Less people to pay Medicare Levy

from 1 july 2022

The Medicare levy low-income thresholds for singles, families and seniors and pensioners will increase from 1 July 2022.

Single seniors & pensioners$36,925$38,365
Family seniors & pensioners$51,401$53,406

For each dependent child or student, the family income thresholds will increase by a further $3,760 instead of the previous amount of $3,619.

Exempting lump sum payments in arrears from Medicare Levy

The Government will introduce a technical amendment to ensure that low income earners who receive eligible lump sum payments are not subject to a higher amount of the Medicare Levy. For example, if an individual receives a lump sum compensation payment for underpaid wages.

To qualify, taxpayers must be eligible for a reduction in the Medicare levy in the 2 most recent years to which the lump sum accrues. Taxpayers must also satisfy the eligibility requirements of the existing lump sum payment in arrears tax offset, including that a lump sum accounts for at least 10% of the taxpayer’s income in the year of receipt.

Increasing JobSeeker

The Government will increase support for people receiving working age payments including JobSeeker.

The base rate of working age and student payments will increase by $40 per fortnight from 20 September 2023. The increase applies to the JobSeeker Payment, Youth Allowance, Parenting Payment (Partnered), Austudy, ABSTUDY, Disability Support Pension (Youth), and Special Benefit.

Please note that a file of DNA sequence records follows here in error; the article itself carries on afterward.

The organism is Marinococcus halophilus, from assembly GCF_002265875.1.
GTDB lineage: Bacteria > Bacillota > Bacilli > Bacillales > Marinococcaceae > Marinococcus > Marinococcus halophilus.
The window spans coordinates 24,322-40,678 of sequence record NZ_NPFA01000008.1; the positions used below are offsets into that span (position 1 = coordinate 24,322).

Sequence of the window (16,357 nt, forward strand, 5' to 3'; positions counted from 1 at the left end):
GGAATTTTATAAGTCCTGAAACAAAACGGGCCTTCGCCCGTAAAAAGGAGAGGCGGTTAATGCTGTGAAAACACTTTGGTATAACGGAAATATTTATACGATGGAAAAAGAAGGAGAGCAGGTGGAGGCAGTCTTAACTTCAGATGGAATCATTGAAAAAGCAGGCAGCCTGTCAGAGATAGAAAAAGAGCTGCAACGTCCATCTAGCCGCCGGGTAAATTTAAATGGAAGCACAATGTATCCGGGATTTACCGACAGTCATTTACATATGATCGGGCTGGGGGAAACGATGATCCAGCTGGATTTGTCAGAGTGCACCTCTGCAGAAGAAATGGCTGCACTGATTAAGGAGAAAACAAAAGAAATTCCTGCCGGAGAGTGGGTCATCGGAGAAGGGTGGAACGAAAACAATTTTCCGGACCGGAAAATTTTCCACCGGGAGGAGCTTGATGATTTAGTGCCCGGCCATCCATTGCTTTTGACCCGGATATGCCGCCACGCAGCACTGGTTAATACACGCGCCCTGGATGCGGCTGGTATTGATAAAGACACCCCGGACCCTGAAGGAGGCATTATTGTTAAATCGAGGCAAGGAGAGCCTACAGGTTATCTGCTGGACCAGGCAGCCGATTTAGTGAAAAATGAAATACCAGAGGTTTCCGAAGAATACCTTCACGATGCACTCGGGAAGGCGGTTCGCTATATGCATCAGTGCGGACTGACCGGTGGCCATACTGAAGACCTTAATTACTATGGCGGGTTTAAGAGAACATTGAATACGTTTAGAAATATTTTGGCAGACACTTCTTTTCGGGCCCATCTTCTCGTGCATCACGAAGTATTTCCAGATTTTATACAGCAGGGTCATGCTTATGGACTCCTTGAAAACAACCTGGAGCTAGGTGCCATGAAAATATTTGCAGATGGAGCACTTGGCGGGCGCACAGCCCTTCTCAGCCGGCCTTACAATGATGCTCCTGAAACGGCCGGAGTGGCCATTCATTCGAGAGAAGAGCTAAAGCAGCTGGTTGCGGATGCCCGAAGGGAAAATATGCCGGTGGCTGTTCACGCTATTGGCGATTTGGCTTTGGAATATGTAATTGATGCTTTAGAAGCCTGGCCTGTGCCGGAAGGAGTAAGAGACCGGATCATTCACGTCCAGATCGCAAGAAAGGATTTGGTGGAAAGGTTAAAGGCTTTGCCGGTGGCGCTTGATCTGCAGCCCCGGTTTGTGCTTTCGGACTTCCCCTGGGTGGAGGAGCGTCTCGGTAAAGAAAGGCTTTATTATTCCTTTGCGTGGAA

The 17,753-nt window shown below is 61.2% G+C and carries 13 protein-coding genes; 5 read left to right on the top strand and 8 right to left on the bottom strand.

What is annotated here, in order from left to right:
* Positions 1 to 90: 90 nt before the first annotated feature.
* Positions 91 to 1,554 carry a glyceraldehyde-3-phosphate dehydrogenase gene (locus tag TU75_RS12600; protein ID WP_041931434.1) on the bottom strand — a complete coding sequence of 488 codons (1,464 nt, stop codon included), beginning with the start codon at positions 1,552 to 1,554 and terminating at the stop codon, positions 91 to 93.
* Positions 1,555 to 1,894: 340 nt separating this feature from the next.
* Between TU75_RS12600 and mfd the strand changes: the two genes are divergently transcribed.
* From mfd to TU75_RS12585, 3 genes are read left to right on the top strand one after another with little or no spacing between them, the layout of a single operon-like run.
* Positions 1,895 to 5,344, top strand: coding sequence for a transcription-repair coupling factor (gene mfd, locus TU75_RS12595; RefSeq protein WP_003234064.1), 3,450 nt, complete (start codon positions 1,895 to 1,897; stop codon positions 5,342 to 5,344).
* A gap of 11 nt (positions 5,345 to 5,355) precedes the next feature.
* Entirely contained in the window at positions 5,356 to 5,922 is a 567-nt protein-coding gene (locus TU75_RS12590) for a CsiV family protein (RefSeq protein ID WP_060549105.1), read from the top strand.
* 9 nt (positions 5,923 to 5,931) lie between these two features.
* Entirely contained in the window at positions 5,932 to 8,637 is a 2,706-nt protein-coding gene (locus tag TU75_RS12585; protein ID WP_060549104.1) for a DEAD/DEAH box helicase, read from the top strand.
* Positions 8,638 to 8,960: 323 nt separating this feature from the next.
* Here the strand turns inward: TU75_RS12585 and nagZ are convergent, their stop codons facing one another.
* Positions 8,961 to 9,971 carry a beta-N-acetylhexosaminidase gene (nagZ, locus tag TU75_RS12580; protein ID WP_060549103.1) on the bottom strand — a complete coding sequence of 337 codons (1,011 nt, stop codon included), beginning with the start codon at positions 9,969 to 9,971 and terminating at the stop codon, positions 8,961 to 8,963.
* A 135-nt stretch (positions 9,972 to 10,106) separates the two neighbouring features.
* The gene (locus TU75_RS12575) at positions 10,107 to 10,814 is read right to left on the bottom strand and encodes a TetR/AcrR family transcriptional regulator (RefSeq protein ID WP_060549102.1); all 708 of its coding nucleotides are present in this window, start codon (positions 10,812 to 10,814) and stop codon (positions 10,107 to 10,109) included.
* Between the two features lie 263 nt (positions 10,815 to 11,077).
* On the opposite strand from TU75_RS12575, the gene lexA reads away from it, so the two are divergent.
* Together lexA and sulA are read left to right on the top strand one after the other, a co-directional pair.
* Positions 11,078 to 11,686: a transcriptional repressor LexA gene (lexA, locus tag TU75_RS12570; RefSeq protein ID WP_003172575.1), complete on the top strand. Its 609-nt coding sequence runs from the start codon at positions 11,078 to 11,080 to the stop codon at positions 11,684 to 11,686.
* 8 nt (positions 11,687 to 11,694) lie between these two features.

In addition, eligibility for the existing higher single JobSeeker Payment rate for recipients aged 60 years and over will be extended to recipients aged 55 years and over who are on the payment for 9 or more continuous months.

Single parent payment increase
From 20 Sept 2023

As previously announced, the age cut-off for the Parenting Payment (Single) will increase from 8 to 14.

From 20 September 2023, (subject to the passage of legislation), single parents will no longer have to transfer to JobSeeker when their youngest child turns eight. Instead, they will continue to receive the higher support, with a current base rate of $922.10 per fortnight until their youngest child turns 14.